Saturday, December 29, 2012

True Humility

Gustav Dore's The Publican and the Pharisee
If you listen, Christ  will speak to you.  I heard Him very clearly when He told me what I must do to become truly humble.  The minute you give in to the temptation to judge another, you have squandered an opportunity to demonstrate true humility - that was the message delivered as I sat on a hard pew in a cold chapel before the Blessed Sacrament, early in December.

There is a saying that if a child is raised with criticism, he learns to be critical, and this is certainly true of me.  I won't delve into the particulars but suffice it to say that the only compliments I ever got growing up were of the left-handed variety.  Even now, I am particularly sensitive to the ticking glance of someone in search of any flaw or imperfection they can find in make-up that is not perfectly applied or a haircut that is not entirely even or clothing that does not fit as it once did.  At some point, you either don't want to be around the perfectionist or you choose to ignore the litany of  faults that the person feels compelled to hand you each time you are in the their company.

This past September I endured what was surely one of the more difficult trials of my life.  I survived intact only with the grace and strength supplied by God, the support of family and the never-ending prayers and daily messages of hope sent to me by a dear friend who once experienced a similar trial.  One must  live through such a thing to know what it is like.  Yet as difficult and wholly unexpected as this was, I realized I was being given a special gift, a cross few ever carry,  an opportunity to stand falsely accused, to be despised and unwanted and to stand in silence rather than engage the accusers.  I did not emerge from this trial unscathed, but if it's true that what doesn't kill you makes you stronger,  this enterprise surely had that effect on me.

In the end, I was able to walk away, vindicated, and the worth that had been overlooked in someone's haze of resentment came to be recognized.  There is nothing quite like being brought low to enable one to see one's own shortcomings.  Rather spending my energy trying to justify or defend myself, I made a conscious decision to turn inward and assume, even if only briefly, that there was an element of truth in the laundry list of faults I was presumed to have.  Admittedly, my first reaction was nothing like this.  My immediate response was to want to return the favor in kind by pointing out the faults of the accuser.  Thankfully, I turned immediately to Christ to beg His help in weathering this storm.  His Presence, while It could not be felt, was assured.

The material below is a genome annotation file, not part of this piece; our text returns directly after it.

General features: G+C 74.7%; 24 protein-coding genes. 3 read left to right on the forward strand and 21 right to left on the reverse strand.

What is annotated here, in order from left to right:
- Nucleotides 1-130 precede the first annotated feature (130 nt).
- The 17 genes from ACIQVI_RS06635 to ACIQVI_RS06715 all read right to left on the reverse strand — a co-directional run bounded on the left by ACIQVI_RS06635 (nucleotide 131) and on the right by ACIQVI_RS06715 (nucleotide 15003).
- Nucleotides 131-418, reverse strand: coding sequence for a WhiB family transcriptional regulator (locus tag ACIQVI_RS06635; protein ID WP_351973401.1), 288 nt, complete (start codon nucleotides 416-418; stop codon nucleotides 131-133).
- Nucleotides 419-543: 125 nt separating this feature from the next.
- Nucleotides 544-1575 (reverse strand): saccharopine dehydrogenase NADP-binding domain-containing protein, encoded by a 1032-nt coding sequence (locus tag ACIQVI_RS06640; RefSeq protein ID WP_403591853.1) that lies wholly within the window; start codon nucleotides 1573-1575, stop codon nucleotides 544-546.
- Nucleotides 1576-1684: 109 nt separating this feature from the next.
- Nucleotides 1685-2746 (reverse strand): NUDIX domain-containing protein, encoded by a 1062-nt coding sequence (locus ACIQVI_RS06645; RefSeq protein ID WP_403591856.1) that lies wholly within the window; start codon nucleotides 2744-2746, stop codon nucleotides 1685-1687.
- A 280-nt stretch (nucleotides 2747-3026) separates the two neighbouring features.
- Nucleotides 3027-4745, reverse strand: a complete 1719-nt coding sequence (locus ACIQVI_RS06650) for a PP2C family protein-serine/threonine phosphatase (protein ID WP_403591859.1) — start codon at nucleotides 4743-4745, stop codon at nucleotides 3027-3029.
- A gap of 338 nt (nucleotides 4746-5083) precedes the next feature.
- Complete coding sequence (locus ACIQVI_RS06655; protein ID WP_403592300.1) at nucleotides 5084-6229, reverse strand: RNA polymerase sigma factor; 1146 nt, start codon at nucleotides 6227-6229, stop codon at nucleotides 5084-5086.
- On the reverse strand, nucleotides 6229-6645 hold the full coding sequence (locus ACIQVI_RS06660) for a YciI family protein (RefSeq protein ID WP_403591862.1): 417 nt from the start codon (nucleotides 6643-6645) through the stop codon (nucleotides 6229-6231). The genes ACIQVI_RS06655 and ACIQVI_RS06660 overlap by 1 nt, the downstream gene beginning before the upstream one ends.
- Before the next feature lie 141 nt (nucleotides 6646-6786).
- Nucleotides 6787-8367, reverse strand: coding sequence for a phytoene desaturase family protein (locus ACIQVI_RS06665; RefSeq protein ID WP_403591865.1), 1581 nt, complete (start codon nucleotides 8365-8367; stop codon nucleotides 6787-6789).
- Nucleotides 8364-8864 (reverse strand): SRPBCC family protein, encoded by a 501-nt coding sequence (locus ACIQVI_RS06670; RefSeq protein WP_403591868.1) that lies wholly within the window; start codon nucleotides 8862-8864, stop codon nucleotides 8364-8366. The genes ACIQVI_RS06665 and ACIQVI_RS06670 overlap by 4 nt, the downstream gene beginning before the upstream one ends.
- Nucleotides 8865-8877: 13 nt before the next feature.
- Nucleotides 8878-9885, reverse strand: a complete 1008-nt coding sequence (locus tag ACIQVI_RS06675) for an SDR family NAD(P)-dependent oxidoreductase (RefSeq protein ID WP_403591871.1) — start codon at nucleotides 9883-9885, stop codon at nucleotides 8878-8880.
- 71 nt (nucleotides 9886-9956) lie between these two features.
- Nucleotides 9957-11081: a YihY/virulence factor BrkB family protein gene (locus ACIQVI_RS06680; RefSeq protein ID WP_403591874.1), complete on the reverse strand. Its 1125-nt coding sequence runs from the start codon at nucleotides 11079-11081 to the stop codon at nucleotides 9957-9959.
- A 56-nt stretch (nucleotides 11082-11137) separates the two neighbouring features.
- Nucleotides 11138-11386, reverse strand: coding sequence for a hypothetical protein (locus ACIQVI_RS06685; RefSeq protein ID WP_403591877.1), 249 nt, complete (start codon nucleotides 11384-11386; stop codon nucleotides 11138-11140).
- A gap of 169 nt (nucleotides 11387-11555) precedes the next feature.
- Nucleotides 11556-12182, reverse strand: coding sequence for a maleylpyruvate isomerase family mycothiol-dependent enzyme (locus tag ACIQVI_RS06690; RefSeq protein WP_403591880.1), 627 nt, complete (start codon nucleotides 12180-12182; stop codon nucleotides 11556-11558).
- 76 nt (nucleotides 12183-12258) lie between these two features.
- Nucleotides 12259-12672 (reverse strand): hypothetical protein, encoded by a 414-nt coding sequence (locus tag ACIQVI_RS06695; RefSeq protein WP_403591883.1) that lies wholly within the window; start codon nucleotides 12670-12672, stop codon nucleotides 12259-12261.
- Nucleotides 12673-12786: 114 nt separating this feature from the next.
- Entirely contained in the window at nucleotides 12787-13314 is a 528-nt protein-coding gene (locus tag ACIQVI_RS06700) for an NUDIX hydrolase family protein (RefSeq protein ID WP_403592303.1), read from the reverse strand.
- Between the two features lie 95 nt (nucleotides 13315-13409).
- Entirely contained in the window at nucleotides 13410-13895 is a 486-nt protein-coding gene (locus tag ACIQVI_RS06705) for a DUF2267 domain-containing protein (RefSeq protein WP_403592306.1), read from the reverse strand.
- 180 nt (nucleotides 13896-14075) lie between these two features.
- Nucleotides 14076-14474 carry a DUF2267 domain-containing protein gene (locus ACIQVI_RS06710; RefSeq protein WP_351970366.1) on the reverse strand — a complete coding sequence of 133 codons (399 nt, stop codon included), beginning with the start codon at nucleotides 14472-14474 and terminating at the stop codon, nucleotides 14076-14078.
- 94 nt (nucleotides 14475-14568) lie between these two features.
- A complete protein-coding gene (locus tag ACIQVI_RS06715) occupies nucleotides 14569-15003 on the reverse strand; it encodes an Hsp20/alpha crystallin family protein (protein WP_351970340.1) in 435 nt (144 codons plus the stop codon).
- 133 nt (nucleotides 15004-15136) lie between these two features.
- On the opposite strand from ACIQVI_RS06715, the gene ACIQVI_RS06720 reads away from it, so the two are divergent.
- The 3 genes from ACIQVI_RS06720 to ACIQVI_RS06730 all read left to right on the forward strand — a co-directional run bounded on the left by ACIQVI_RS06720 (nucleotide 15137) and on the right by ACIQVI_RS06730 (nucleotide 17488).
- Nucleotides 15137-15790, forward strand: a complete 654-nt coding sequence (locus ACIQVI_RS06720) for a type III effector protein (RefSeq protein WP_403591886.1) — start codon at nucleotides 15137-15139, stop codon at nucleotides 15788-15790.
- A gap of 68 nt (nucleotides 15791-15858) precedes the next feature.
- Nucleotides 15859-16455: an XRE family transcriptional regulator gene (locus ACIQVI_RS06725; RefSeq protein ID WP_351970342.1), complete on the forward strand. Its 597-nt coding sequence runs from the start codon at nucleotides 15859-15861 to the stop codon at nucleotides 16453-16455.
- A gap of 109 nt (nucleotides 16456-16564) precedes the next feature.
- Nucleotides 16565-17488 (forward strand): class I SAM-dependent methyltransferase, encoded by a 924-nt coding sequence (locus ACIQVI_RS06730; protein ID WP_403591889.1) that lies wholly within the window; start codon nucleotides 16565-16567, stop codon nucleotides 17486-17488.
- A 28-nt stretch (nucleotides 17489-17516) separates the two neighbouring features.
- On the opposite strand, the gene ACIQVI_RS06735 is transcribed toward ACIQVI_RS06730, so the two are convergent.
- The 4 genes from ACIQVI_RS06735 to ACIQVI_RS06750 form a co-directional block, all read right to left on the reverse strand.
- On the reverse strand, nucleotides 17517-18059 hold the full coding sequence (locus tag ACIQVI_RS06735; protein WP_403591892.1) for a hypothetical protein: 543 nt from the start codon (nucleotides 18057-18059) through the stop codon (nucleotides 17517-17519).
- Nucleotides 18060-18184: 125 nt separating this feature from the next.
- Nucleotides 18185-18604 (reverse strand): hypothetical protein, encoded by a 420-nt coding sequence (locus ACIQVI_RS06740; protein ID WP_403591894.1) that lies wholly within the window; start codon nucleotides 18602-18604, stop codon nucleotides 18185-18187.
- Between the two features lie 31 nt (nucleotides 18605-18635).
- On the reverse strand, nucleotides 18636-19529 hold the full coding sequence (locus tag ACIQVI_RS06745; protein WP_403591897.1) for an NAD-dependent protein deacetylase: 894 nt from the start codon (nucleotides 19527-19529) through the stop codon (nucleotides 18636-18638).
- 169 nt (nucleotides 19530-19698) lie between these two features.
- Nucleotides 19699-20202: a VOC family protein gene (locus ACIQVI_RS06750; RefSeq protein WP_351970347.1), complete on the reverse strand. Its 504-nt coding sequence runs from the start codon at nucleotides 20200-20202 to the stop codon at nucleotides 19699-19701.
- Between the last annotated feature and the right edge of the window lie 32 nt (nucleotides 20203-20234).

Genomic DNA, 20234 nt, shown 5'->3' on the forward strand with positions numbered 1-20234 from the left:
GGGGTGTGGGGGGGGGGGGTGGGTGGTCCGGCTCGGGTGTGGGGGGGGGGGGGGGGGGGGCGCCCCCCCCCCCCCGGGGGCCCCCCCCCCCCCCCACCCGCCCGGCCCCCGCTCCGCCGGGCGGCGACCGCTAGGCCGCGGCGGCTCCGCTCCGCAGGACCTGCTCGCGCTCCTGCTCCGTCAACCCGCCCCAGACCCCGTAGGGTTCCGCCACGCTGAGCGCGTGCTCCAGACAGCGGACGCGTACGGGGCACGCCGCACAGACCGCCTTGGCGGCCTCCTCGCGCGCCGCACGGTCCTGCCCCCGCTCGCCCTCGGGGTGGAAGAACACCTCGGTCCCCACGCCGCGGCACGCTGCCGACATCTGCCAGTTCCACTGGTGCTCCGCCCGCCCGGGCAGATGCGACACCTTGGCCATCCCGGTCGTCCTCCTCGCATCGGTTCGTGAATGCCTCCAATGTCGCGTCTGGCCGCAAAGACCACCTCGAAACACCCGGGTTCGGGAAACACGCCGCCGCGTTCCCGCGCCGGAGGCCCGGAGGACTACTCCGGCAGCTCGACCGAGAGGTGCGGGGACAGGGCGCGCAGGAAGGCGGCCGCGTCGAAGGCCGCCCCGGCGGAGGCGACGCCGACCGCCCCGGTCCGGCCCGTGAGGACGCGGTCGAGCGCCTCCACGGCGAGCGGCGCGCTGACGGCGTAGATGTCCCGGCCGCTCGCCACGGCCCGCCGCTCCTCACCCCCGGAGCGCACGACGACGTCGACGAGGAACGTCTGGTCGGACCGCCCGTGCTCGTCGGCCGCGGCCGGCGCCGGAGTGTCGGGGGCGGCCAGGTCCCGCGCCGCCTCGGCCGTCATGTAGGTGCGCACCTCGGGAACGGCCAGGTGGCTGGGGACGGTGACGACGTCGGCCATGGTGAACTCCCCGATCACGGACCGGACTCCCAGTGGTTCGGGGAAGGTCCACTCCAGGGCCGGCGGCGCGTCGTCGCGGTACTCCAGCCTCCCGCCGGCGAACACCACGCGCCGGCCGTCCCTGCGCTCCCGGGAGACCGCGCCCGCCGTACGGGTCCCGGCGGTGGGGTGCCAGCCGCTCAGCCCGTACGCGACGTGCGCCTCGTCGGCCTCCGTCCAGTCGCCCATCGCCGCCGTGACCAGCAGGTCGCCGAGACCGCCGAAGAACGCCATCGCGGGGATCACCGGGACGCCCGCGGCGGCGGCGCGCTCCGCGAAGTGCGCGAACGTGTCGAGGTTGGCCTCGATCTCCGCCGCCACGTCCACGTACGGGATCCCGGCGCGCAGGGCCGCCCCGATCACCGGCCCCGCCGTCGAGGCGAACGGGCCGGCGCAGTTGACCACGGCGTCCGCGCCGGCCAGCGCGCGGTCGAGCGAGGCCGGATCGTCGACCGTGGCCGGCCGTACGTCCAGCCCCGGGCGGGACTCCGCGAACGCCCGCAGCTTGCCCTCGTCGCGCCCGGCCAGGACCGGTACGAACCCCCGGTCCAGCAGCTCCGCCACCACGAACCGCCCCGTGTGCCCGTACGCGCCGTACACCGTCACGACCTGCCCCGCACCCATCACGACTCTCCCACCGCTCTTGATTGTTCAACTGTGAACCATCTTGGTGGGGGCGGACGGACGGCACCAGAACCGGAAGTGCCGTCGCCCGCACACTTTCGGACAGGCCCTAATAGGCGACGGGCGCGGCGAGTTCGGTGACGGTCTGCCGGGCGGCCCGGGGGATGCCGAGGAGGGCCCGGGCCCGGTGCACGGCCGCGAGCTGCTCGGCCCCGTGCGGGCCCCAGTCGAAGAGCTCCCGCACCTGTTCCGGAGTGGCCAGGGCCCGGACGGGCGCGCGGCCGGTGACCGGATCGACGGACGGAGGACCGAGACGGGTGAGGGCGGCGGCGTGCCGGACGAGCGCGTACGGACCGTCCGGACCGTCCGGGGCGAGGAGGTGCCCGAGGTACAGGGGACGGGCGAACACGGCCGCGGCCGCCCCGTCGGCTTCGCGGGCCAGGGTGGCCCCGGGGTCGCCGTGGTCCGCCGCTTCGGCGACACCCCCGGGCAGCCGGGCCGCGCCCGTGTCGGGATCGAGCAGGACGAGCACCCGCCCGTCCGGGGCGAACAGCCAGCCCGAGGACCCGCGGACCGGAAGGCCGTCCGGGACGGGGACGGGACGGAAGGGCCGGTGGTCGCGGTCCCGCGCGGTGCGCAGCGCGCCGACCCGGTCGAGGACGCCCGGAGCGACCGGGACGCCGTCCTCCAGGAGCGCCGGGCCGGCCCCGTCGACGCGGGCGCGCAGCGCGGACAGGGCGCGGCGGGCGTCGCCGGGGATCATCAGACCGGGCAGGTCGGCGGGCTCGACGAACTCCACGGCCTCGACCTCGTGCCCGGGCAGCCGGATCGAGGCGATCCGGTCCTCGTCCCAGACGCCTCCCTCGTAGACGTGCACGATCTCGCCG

As St. John tells us, if we say we have no fault, we have deceived ourselves.  I know that while I can fool myself for awhile, I cannot fool Christ.  I decided the best way I could honor Him in all of this was to overlook the faults of others - to ignore the speck in their eyes, in other words - and mind the log in my own.    Every single time I felt impatience with someone's slowness of wit or action, I bit my tongue.  Each barb fired at me verbally or in an email was responded to with overwhelming sweetness.  If people were going to think the worst of me, I would do nothing to validate their beliefs.  And I would look for the best in them.

Perhaps the greatest gift that came out of all of this was gratitude for all the things I have taken for granted, from an imperfect husband who loves me unconditionally to a friend I seldom see but whose prayers and words of consolation kept me afloat.  I also came to appreciate exactly what St Therese meant when she said that without Christ, she could do nothing at all but be little and weak.

With God's grace, I chose to accept this trial as an invitation to become a better disciple, one who might, in the end, more closely resemble her Beloved than herself.

It is humbling but necessary to realize that any worth we have comes not from ourselves, whatever the temptation to pat one's self on the back may be.  This trick of pride is most insidious.  We know better, yet we succumb to the temptation to think ourselves superior to someone else because we kneel for Holy Communion or we say our Rosary without fail or have no difficulty getting to Mass every First Friday.  We may not confess to others how much we want to congratulate ourselves every time we think we have overcome some spiritual weakness.  As St Faustine wrote in her diary, without Christ's help, we would not even be capable of accepting His graces.  Why then, would we ever take credit for any spiritual progress we've made?

The greatest threat to humility is pride, and it is pride that leads us to believe we can and should judge another.  I am grateful for this epiphany and beg God's help that I should never forget it.


  1. I so agree that pride is the biggest and tricksiest thing to deal with. I find that even my good acts tend to have prideful motives beneath. Always something in it for me!

  2. Pride is my biggest sin. I most definitely struggle with it. I don't think I would have been able to bear the cross you just did. I'm glad it's worked out for you.


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